[From] THE SOUTH.
Letters on the Productions, Industry and Resources of the Slave States.
SPECIAL CORRESPONDENCE OF THE NEW-YORK DAILY TIMES.
I have been visiting a farm which is cultivated entirely by free labor, and obtained information which considerably effects the calculation I have previously made of its value, compared with that of slaves. The proprietor said that his first reason for disusing slave labor, was the conviction that it was essentially wrong to hold men in slavery except for their own benefit, and secondly, that he was sure that JEFFERSON was right in considering the evil influence of slavery to be greater, if possible, upon the white race than upon the black; he had been brought up in a large slave-holding family, and he felt greatly the bad effects of it in his own character, that he had determined that his children should not suffer from it; he had inherited many slaves, and had liberated them all; most of them he had sent to Africa. . . .
He had read Uncle Tom's Cabin; mentioned several points in which he thought it wrong; that Uncle Tom was too highly painted, for instance; that such a character could not exist in, or spring out of Slavery, if it could at all; that no gentleman of Kentucky or Virginia would have allowed himself to be in the position with a slave-dealer in which Mr. Shelby is represented; and thought it by no means gave a correct picture of Slavery; but acknowledged that cases of cruelty and suffering equal to any described in it might be found. Even in his own neighborhood, some time ago, a man was whipped to death; and he recollected several that had been maimed for life, by harsh and hasty punishment; but the whole community were indignant, when such things occurred, and any man guilty of them would be without associates, except they were of a similar character.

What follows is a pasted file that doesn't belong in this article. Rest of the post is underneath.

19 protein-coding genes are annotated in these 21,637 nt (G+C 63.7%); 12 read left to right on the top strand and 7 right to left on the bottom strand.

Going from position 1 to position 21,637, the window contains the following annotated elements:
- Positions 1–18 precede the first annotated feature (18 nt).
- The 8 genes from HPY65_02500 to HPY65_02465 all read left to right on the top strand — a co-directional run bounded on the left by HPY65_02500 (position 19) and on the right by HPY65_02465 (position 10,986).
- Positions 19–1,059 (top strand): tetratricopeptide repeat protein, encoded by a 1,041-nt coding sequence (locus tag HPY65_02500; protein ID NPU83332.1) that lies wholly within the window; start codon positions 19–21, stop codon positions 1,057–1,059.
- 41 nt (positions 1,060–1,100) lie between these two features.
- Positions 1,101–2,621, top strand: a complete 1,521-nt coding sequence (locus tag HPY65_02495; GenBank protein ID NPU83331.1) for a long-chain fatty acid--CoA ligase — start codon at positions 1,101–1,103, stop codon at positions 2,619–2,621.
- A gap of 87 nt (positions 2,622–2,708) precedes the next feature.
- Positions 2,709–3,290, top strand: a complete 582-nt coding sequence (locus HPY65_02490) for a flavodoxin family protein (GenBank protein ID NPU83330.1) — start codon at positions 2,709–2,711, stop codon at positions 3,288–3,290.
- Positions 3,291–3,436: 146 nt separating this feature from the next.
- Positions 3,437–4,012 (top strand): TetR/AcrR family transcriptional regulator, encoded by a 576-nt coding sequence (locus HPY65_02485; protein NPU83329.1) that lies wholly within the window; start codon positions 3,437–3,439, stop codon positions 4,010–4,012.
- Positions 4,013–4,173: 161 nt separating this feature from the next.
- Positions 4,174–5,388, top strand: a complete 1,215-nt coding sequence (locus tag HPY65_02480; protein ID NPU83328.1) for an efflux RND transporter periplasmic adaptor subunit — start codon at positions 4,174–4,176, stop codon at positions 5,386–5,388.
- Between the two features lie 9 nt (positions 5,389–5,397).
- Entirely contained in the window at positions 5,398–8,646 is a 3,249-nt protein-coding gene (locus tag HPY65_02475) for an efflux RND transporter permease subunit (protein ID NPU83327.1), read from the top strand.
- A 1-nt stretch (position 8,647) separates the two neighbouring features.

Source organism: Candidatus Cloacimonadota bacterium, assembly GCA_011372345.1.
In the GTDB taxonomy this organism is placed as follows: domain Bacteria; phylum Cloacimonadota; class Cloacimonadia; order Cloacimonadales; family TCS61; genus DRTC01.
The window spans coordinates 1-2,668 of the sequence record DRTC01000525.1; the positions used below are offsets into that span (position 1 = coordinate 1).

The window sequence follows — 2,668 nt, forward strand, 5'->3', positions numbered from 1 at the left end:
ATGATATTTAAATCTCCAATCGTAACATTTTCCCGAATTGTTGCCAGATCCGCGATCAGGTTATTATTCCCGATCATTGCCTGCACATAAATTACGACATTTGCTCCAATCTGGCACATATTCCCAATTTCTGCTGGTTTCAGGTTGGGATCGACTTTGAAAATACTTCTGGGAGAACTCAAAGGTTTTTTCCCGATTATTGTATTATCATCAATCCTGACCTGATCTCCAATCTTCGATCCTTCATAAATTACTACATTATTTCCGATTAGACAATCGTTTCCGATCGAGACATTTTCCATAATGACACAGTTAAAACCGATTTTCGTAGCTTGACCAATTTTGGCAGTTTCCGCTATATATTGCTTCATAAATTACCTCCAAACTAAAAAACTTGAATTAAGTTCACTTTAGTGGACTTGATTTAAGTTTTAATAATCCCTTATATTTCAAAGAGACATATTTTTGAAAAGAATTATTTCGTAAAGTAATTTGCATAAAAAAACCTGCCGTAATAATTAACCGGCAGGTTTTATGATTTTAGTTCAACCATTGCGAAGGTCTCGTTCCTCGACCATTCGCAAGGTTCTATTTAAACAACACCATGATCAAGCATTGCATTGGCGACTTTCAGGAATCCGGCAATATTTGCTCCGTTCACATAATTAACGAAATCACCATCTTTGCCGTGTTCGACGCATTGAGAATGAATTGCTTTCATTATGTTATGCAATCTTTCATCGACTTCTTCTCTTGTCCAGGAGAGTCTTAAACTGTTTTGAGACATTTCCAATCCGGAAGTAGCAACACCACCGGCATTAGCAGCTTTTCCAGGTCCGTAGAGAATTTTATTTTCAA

You will remember that I am giving you the evidence of a man, who, though a Southerner, is not a slave-holder. His opinions are not to be considered as representative of those of the South in general, by any means; but as to facts, he is a competent and, I believe, a wholly candid and unprejudiced witness. He is much respected, and on terms of friendship with all his neighbors, though they do not like his views on this subject. He tells me, however, that one of them, becoming convinced of their correctness some time ago, freed his slaves, and moved to Ohio. As to Uncle Tom, it is generally criticized very severely, and its representations of Slavery indignantly denied. I observe that it is not placarded outside the booksellers' stores, though the whole fleet of gunboats that have been launched after it, show their colors bravely. It must be a good deal read here, however, as I judge from the frequent allusions, rather than the direct references, to it. . . .